Russian Trolls Are Flooding Social Media With Messages Meant To Increase Tensions In U.S. NPR's Mary Louise Kelly speaks with Sen. James Lankford, R-Okla., about how Russian bots are still flooding social media, including fomenting American tension over the Florida school shootings, and what he thinks should be done about it.
NPR logo

Russian Trolls Are Flooding Social Media With Messages Meant To Increase Tensions In U.S.

  • Download
  • <iframe src="https://www.npr.org/player/embed/587731730/587731731" width="100%" height="290" frameborder="0" scrolling="no" title="NPR embedded audio player">
  • Transcript
Russian Trolls Are Flooding Social Media With Messages Meant To Increase Tensions In U.S.

Russian Trolls Are Flooding Social Media With Messages Meant To Increase Tensions In U.S.

Russian Trolls Are Flooding Social Media With Messages Meant To Increase Tensions In U.S.

  • Download
  • <iframe src="https://www.npr.org/player/embed/587731730/587731731" width="100%" height="290" frameborder="0" scrolling="no" title="NPR embedded audio player">
  • Transcript

NPR's Mary Louise Kelly speaks with Sen. James Lankford, R-Okla., about how Russian bots are still flooding social media, including fomenting American tension over the Florida school shootings, and what he thinks should be done about it.

MARY LOUISE KELLY, HOST:

The aftermath of a school shooting in Florida, NFL players taking a knee during the national anthem and the 2016 presidential election - these have all been targets of Russian internet trolls. Just hours after that Florida shooting last week, Russian bots got busy on social media posting pro-gun-rights messages, also posting pro-gun-control messages. It's the latest example of a phenomenon documented in special counsel Robert Mueller's indictment released on Friday of Russian trolls and bots working to deepen divisions in U.S. society. Oklahoma Republican Senator James Lankford has been talking about this since the NFL national anthem controversy last fall.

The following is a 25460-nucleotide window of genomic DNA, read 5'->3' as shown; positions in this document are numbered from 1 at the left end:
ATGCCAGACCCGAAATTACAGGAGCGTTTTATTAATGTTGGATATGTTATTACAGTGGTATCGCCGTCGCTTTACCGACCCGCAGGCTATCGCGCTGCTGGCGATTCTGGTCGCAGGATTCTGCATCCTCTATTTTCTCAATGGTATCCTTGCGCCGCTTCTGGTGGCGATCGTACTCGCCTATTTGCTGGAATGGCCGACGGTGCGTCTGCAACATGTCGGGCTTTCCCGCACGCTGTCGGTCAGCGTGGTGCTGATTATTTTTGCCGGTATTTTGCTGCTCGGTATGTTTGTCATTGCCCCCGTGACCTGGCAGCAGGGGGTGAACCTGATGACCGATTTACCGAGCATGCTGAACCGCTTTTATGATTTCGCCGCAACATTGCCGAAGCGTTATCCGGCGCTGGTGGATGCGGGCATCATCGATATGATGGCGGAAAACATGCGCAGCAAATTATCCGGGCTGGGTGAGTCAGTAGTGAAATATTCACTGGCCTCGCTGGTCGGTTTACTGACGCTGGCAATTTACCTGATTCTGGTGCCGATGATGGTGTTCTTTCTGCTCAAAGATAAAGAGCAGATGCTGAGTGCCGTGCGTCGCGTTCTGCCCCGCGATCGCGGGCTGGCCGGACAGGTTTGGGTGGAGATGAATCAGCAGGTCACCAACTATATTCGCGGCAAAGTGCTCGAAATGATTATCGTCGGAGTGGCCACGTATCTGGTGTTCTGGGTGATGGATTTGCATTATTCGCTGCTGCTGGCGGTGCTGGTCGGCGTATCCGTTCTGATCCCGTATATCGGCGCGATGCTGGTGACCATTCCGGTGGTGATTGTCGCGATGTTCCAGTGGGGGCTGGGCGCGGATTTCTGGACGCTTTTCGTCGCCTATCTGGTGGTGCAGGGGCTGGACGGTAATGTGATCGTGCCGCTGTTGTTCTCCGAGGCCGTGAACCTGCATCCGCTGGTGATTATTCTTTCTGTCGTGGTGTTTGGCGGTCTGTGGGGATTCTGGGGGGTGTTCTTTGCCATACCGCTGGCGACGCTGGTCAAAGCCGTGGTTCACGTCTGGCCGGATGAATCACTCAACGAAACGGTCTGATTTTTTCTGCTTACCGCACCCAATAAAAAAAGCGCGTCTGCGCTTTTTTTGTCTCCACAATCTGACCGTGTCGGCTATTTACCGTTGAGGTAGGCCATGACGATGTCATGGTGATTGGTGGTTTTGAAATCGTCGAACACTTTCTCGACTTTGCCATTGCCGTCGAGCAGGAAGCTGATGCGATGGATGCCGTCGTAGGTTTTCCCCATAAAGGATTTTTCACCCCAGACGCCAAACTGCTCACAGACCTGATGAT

(SOUNDBITE OF ARCHIVED RECORDING)

JAMES LANKFORD: They were taking both sides of the argument this past weekend and pushing them out from their troll farms as much as they could to try to just raise the noise level in America and to make a big issue seem like an even bigger issue as they're trying to push divisiveness in the country.

KELLY: Senator Lankford predicted then that we would continue to see this happening, and we have. Senator Lankford sits on the intelligence committee, and he joins me now. Welcome to the program.

LANKFORD: Glad to be able to be with you today.

KELLY: I want to follow on something we just heard you say there in that tape from last fall. You said that the troll farms - Russian troll farms are working to try to just raise the noise level. Is that the goal? Do we know what Russia wants?